There are some unusual structures in recent images from the Mars Curiosity Rover's MAHLI (Mars Hand Lens Imager) shown in the Space.com article Curiosity Rover Spots Weird Tube-Like Structures on Mars.

An astrobiologist (not at NASA) is quoted as saying that they looked "...remarkably similar to Ordovician trace fossils..." while others are quoted as suggesting that these are visually reminiscent of bioturbation processes on Earth.

Question: What are Ordovician trace fossils and bioturbation, and what do they look like on Earth?

below: NASA's Mars rover Curiosity captured this image on Jan. 2, 2018, with its Mars Hand Lens Imager (MAHLI). Using an onboard focusing process, the robot created this product by merging two to eight images previously taken by MAHLI, which is located on the turret at the end of the rover's robotic arm. Credit: NASA/JPL-Caltech/MSSS

Cropped section are also included for better viewing, in the first one, sunlight can be seen below the structure near the bottom, showing that it extends somewhat upward from the rock below it.

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below: Curiosity Mastcam right image taken on Dec. 15, 2017. Credit: NASA/JPL-Caltech/MSSS

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  • $\begingroup$ Are you asking what is a trace fossil/bioturbation in general or are you specifically interested in Ordovician examples? $\endgroup$
    – bon
    Jan 6, 2018 at 10:40
  • $\begingroup$ @bon I don't think it's an either/or situation; a short explanation together with a way to see what they might look like would be ideal. $\endgroup$
    – uhoh
    Jan 6, 2018 at 10:51
  • $\begingroup$ My suggestion: do some reading about trace fossils and the science of ichnology, then ask a more pointed question. For some examples, try searching for some common trace fossils like Thalassinoides, Ophiomorpha, or Diplocraterion, all interpreted as burrows. (For what it's worth, my reading is that the 'Ordovician' bit was more of an offhand example than any kind of interpretation.) $\endgroup$
    – Matt Hall
    Jan 6, 2018 at 14:29
  • $\begingroup$ @kwinkunks Thanks, but it would take quite a long time to become enough of an expert to be able to find examples that look similar to these on Mars. I've asked this question because there may be people here who have enough knowledge or experience so that after they see these Mars images, they will know much better than I would which examples on Earth look like what these scientists are likely to be thinking of. This kind of experience can't be gained by browsing Wikipedia. I'm not asking that kind of a question. $\endgroup$
    – uhoh
    Jan 6, 2018 at 15:50
  • $\begingroup$ Naming the astrobiologist and citing the quote would contribute a lot to the answerability of this question. $\endgroup$
    – Spencer
    Jan 6, 2018 at 17:53

1 Answer 1


Trace fossils are marks or things left behind by living things do their thing, they are indirect remains of organisms, coprolites (poop), footprints, egg shells, ect. If we found a fossilized beehive or beaver dam those would also be trace fossils. Bioturbation is a specific type of traces fossil, marks of disturbances of the sediment itself animals leave behind, trackways and burrows are the classics.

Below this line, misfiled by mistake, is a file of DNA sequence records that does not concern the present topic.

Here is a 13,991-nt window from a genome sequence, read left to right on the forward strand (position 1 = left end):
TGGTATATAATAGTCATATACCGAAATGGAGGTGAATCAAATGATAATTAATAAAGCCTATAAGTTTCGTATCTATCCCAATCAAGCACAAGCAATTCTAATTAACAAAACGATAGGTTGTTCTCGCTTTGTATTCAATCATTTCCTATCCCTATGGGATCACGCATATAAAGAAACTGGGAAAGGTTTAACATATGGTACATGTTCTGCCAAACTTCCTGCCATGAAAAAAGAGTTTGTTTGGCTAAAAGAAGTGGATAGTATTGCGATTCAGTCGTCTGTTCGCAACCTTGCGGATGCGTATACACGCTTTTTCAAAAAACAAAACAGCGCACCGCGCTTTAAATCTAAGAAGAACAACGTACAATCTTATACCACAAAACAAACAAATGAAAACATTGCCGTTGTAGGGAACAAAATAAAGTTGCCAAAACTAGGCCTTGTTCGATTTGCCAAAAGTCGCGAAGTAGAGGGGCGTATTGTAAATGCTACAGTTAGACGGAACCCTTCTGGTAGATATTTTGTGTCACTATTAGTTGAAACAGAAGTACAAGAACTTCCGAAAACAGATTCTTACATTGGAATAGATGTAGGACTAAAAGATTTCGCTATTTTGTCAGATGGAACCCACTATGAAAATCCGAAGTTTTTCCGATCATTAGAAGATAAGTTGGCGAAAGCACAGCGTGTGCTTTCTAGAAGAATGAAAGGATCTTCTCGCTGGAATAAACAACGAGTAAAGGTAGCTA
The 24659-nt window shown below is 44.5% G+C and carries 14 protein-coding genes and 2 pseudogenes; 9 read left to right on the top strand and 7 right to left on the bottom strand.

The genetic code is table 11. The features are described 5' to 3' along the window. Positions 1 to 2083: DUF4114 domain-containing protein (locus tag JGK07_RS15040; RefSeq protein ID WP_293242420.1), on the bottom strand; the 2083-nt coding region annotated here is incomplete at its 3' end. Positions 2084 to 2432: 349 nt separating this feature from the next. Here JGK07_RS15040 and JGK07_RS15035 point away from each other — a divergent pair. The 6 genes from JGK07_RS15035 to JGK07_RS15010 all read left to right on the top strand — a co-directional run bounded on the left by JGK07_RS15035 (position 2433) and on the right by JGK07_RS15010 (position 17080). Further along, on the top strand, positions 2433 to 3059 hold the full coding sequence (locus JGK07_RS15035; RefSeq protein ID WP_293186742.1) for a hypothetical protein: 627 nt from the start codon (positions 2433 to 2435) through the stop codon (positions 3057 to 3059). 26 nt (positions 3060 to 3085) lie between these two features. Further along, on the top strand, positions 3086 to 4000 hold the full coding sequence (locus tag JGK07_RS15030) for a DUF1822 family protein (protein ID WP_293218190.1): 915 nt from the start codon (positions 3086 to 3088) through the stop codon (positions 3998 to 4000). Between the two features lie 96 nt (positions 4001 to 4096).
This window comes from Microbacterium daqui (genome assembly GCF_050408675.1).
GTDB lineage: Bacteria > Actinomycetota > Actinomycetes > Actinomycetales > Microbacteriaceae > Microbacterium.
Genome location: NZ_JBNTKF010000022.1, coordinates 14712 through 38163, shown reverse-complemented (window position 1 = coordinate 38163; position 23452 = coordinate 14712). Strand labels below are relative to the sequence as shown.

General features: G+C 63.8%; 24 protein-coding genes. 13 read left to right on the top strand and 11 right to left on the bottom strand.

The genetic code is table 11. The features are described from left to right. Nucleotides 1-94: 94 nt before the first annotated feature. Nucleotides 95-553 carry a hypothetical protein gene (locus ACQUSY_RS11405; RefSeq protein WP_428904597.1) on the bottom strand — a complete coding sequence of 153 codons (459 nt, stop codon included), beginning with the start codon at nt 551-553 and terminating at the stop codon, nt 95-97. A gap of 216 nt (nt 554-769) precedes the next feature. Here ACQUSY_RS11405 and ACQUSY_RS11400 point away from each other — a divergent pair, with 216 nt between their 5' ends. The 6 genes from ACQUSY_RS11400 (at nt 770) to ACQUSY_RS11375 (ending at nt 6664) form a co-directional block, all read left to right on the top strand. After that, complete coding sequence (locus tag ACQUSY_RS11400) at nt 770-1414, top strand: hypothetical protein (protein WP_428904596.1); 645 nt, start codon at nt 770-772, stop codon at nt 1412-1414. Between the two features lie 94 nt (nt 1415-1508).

Identifying bioturbation is tricky in a lot of cases, there are thousands of kinds which makes it worse, there is no way to give a direct answer. Your best bet is to find out what particular bioturbation they are referring to. Burrows, trackways, feeding trails, nest, hold marks the list is endless. there are nearly as many trace fossils as there are organisms that crawl or dig. Worse they are often very contextual and need examination of micro-structure. What is obvious a trace fossil in one formation will look identical to the naked untrained eye to something that is obviously not a trace fossil in a different formation. Generally you want to a specialized experts opinion before if saying something might be bioturbation someplace you don't expect it.

Even from a single location you can have a wide variety of forms, here are a few examples from the ordovician, ...the second of six periods of the Paleozoic Era, 485.4–443.8 million years ago.


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The photos from mars are not likely to be bioturbation but are almost certainly differential erosion of normal chemical variation in rock. They do not have any of the characteristics that scream "this has to be biological activity" like cross cutting bedding planes or parallel patterns. Sedimentary rocks are rarely homogenous and chemical processes combine with erosional ones can produce some weird results. for comparison here are a few things that are definitely NOT fossils.

**Pseudofossils AKA Leaverite **

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Pseudofossils are things lake look like fossils to the untrained eye but are just rocks, usually the leftovers of a chemical or erosional process. the term leaverite comes from geologists telling others "just leave're there"

  • $\begingroup$ Thanks for the thorough answer, it's very helpful! $\endgroup$
    – uhoh
    Mar 2, 2019 at 4:14

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